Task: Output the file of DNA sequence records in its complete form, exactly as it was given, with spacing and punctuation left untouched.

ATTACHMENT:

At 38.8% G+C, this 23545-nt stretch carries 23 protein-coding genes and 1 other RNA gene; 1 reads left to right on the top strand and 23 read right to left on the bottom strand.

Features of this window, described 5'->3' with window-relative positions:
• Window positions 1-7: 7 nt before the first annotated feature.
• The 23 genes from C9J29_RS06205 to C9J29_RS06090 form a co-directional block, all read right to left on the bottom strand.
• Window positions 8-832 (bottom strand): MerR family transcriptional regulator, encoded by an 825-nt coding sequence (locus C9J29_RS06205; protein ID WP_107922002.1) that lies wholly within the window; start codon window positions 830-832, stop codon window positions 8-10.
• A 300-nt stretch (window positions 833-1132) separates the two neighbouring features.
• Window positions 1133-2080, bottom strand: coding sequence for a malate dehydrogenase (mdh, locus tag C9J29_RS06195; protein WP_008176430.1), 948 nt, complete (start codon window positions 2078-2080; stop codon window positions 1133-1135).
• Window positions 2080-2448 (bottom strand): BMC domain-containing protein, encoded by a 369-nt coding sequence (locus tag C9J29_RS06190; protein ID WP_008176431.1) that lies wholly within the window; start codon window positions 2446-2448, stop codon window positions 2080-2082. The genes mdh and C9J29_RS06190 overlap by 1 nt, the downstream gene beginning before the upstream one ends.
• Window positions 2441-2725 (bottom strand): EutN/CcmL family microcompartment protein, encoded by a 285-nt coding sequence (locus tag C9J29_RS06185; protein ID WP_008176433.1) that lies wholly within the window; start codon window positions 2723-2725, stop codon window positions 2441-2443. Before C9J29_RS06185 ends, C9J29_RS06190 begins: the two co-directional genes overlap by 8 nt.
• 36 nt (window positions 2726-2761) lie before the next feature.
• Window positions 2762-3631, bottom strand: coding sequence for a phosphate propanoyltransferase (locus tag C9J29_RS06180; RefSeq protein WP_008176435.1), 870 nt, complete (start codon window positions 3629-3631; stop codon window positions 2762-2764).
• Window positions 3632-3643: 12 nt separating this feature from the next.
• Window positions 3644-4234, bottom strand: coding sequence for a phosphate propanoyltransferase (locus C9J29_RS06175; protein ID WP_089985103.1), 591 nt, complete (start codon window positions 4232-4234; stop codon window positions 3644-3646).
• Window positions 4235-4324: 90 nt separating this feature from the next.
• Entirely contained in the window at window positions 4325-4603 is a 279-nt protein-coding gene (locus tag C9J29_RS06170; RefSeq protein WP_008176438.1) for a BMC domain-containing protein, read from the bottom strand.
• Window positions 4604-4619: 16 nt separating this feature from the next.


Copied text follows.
At 38.8% G+C, this 23545-nt stretch carries 23 protein-coding genes and 1 other RNA gene; 1 reads left to right on the top strand and 23 read right to left on the bottom strand.

Features of this window, described 5'->3' with window-relative positions:
• Window positions 1-7: 7 nt before the first annotated feature.
• The 23 genes from C9J29_RS06205 to C9J29_RS06090 form a co-directional block, all read right to left on the bottom strand.
• Window positions 8-832 (bottom strand): MerR family transcriptional regulator, encoded by an 825-nt coding sequence (locus C9J29_RS06205; protein ID WP_107922002.1) that lies wholly within the window; start codon window positions 830-832, stop codon window positions 8-10.
• A 300-nt stretch (window positions 833-1132) separates the two neighbouring features.
• Window positions 1133-2080, bottom strand: coding sequence for a malate dehydrogenase (mdh, locus tag C9J29_RS06195; protein WP_008176430.1), 948 nt, complete (start codon window positions 2078-2080; stop codon window positions 1133-1135).
• Window positions 2080-2448 (bottom strand): BMC domain-containing protein, encoded by a 369-nt coding sequence (locus tag C9J29_RS06190; protein ID WP_008176431.1) that lies wholly within the window; start codon window positions 2446-2448, stop codon window positions 2080-2082. The genes mdh and C9J29_RS06190 overlap by 1 nt, the downstream gene beginning before the upstream one ends.
• Window positions 2441-2725 (bottom strand): EutN/CcmL family microcompartment protein, encoded by a 285-nt coding sequence (locus tag C9J29_RS06185; protein ID WP_008176433.1) that lies wholly within the window; start codon window positions 2723-2725, stop codon window positions 2441-2443. Before C9J29_RS06185 ends, C9J29_RS06190 begins: the two co-directional genes overlap by 8 nt.
• 36 nt (window positions 2726-2761) lie before the next feature.
• Window positions 2762-3631, bottom strand: coding sequence for a phosphate propanoyltransferase (locus tag C9J29_RS06180; RefSeq protein WP_008176435.1), 870 nt, complete (start codon window positions 3629-3631; stop codon window positions 2762-2764).
• Window positions 3632-3643: 12 nt separating this feature from the next.
• Window positions 3644-4234, bottom strand: coding sequence for a phosphate propanoyltransferase (locus C9J29_RS06175; protein ID WP_089985103.1), 591 nt, complete (start codon window positions 4232-4234; stop codon window positions 3644-3646).
• Window positions 4235-4324: 90 nt separating this feature from the next.
• Entirely contained in the window at window positions 4325-4603 is a 279-nt protein-coding gene (locus tag C9J29_RS06170; RefSeq protein WP_008176438.1) for a BMC domain-containing protein, read from the bottom strand.
• Window positions 4604-4619: 16 nt separating this feature from the next.